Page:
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The Comanche Empire (The Lamar Series in Western History) Hardcover – May 28, 2008

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Editorial Reviews

From Booklist

This comprehensive history of the Comanche people treats them as an independent power rather than as victims of American westward expansion. And though Hamalainen frames his arguments within scholars’ debates on proper perspectives toward the Comanche, general readers interested in the history of the Southwest will discover his to be a fascinatingly informative volume in its explanatory and narrative modes. Between the Comanche’s initial appearance in Spanish records in 1706 to their final defeat by the U.S. in 1874, Hamalainen traces an ascent in Comanche numbers, wealth, and influence that enabled them to dominate western Texas and New Mexico for decades. Interpreting such Comanche activities as raiding and slaving as distinct instruments of imperialism, Hamalainen credits these practices with endowing the Comanche with their fierce frontier reputation within the extensive Great Plains trading network they operated. A valuable library resource for its subject. --Gilbert Taylor


The Comanche Empire is a landmark study that will make readers see the history of southwestern America in an entirely new way.”—David J. Weber, author of Bárbaros: Spaniards and Their Savages in the Age of Enlightenment
(David J. Weber)

“This exhilarating book is not just a pleasure to read; important and challenging ideas circulate through it and compel attention. It is a nuanced account of the complex social, cultural, and biological interactions that the acquisition of the horse unleashed in North America, and a brilliant analysis of a Comanche social formation that dominated the Southern Plains. Parts of the book will be controversial, but the book as a whole is a tour de force.”—Richard White, author of The Middle Ground: Indians, Empires, and Republics in the Great Lakes Region, 1650-1815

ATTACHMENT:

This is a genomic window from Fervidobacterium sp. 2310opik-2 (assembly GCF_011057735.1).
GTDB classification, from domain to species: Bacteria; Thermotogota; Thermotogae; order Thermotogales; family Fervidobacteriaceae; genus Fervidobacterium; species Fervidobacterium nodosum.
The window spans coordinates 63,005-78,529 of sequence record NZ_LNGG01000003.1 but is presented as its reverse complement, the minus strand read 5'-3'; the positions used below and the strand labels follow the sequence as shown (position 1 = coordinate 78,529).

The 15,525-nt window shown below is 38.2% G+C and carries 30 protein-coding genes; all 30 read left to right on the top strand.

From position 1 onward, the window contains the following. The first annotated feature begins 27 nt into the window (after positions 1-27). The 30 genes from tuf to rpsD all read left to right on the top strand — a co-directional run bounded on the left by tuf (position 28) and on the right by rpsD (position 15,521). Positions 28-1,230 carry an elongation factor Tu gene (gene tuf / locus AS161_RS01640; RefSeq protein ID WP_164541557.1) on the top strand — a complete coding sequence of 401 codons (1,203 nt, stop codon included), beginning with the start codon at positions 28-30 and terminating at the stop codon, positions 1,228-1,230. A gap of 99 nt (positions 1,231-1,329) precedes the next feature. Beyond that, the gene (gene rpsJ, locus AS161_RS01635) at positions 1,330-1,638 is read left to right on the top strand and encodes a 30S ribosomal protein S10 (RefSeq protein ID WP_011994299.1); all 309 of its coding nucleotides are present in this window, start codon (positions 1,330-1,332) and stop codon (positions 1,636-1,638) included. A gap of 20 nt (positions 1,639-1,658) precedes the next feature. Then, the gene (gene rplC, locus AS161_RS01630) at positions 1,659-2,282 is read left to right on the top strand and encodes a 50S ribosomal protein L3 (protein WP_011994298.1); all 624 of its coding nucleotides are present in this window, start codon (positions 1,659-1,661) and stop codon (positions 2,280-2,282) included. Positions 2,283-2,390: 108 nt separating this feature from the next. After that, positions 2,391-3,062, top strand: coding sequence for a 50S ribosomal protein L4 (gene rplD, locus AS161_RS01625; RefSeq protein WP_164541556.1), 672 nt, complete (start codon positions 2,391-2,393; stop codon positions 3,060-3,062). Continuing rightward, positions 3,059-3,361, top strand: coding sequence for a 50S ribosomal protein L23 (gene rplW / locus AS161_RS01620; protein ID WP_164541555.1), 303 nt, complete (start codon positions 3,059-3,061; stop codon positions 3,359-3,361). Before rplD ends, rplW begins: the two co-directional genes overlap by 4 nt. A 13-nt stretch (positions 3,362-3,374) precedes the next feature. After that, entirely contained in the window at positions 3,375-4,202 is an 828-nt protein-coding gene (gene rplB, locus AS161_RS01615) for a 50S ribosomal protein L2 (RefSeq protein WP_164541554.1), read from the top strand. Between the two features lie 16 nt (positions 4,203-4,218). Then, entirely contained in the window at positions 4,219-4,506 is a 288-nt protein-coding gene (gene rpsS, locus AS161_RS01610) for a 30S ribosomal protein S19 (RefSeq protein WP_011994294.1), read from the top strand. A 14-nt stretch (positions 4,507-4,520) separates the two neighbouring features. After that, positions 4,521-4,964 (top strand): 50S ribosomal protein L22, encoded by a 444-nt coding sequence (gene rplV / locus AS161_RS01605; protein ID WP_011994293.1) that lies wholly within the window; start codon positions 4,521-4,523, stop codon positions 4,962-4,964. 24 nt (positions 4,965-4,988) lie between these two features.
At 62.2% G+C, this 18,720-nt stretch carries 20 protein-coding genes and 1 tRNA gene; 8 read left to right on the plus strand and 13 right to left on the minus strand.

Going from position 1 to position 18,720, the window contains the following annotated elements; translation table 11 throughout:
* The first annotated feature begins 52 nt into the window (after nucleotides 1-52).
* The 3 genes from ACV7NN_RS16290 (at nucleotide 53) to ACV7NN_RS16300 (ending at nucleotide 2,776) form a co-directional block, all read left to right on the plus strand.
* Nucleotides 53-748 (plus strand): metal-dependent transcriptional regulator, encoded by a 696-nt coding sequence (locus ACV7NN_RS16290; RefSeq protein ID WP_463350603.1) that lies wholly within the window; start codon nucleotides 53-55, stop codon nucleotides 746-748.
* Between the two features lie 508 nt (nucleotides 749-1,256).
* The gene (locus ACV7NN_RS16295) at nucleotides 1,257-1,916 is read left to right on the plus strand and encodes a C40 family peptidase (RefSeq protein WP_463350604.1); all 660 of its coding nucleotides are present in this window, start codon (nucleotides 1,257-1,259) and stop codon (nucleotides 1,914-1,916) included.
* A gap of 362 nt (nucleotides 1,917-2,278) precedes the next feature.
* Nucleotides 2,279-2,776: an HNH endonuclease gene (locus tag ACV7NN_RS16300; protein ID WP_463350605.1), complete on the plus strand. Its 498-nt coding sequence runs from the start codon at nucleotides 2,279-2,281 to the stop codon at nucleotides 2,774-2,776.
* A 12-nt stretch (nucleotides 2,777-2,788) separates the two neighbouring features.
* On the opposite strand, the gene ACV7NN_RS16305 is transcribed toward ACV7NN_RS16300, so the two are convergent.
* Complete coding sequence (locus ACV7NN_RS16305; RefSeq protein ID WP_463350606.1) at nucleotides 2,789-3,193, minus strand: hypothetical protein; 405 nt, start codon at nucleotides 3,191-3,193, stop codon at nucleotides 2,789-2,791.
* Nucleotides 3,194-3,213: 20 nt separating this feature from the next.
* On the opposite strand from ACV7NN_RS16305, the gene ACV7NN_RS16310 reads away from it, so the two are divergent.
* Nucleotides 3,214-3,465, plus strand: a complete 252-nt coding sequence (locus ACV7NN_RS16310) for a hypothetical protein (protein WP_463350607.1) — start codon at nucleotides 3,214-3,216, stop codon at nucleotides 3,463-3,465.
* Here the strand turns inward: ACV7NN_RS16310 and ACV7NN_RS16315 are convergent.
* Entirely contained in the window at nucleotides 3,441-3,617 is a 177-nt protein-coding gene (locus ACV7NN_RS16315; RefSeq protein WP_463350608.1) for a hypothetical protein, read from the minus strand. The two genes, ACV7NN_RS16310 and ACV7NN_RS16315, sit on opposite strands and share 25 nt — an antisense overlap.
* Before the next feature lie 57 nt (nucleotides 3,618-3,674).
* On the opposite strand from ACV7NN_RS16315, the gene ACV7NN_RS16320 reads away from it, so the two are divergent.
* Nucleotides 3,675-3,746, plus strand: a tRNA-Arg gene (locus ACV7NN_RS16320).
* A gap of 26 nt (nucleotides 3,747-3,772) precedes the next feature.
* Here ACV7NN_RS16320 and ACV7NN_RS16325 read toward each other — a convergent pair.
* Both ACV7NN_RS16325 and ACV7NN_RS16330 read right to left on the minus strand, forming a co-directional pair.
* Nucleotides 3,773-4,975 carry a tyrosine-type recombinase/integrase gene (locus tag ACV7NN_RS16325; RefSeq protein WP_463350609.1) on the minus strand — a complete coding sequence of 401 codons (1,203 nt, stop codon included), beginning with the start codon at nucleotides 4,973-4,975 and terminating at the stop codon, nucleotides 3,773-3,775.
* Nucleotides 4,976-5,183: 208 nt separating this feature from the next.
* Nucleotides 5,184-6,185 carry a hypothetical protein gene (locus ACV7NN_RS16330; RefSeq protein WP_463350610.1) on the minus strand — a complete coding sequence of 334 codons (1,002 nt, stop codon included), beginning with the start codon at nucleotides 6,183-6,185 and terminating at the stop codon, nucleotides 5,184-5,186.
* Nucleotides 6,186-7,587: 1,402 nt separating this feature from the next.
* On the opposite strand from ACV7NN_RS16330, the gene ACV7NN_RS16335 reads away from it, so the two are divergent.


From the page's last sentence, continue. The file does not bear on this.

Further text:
(Richard White)

The Comanche Empire is an impressive achievement. That a major Native power emerged and dominated the interior of the continent compels a re-thinking of well worn narratives about colonial America and westward expansion, about the relative power of European and Native societies, and about the directions of change. The book makes a major contribution to Native American history and challenges our understanding of the ways in which American history unfolded.”—Colin G. Calloway, author of One Vast Winter Count: The Native American West before Lewis and Clark
(Colin G. Calloway)

“Pekka Hämäläinen profoundly alters our understanding of the American Southwest, asserting that Comanche expansion and domination eclipsed European imperialism over the 18th and early 19th centuries. Readers of this ambitious and discerning ethnohistory learn close-up how the Comanches made colonial as well as native communities the building blocks of their own ascendancy. In a counter-narrative to frontier history and a revision of borderlands study, Hämäläinen features the contingency of historical change and the agency of Indian people.”—Daniel H. Usner, Vanderbilt University
(Daniel H. Usner)

"Cutting-edge revisionist western history. . . . Immensely informative, particularly about activities in the eighteenth century."—Larry McMurtry, The New York Review of Books
(Larry McMurtry The New York Review of Books 2008-05-29)